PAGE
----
The Achievements and Challenges of Guatemala
(These lessons were originally posted on the Odyssey Worktrek website)

 

Learning objectives for students



This unit is intended to focus on some of those aspects of Guatemalan life and history that are of great significance to understanding the people of Guatemala today and their situation. By using or adapting the core lessons and activities, your students will learn about the following:

 

We encourage teachers to share their ideas for improving or adapting these lessons and activities. We also encourage teachers to suggest activities of their own. Click here to see what's working for other teachers.


Lessons and activities for students


 


I.A. Mini-lesson: The Use of Calendars

Many thanks to Richard Zapien for contibuting this lesson!

Disciplines:

Social Studies


Objective:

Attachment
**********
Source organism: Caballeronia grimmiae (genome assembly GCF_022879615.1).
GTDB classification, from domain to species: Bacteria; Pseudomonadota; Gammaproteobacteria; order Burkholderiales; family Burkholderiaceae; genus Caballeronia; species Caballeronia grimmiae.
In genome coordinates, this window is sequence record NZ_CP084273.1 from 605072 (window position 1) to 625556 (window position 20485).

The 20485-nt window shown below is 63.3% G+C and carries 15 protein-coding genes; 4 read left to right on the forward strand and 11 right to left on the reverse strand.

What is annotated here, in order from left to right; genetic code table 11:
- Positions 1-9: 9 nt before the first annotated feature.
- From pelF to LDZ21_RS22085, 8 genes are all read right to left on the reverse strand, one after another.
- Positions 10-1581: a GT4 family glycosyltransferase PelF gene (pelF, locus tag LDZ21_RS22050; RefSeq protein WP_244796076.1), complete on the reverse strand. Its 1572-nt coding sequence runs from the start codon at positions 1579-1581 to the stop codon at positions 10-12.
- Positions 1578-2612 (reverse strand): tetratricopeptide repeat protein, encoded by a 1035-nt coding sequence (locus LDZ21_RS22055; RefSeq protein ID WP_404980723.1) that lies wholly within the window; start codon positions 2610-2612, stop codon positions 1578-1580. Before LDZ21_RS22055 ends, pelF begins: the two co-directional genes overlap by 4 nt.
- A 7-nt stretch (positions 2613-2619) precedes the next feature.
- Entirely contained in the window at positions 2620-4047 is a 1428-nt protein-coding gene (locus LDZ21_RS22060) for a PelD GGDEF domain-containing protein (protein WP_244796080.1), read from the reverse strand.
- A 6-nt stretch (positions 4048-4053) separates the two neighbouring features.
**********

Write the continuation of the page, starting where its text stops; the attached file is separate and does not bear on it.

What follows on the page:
Understand how time is used by all people to organize their lives, and mark the reoccurrence of important events.


Teacher Background:

Our Gregorian calendar is based on a set of interlocking wheels. Every seven days, a new week begins ("is seated", the Maya would say, using the same verb for the accession of a new king). Every 28 to 31 days, a new month is seated. Every 365 days, a new year. In the United States, every four years, a Presidential election, etc.

Each of these Gregorian calendar wheels, if you will, spins continually, repeating when it's turned all the way around. In seven days, the day-name wheel will repeat and there'll be another Friday.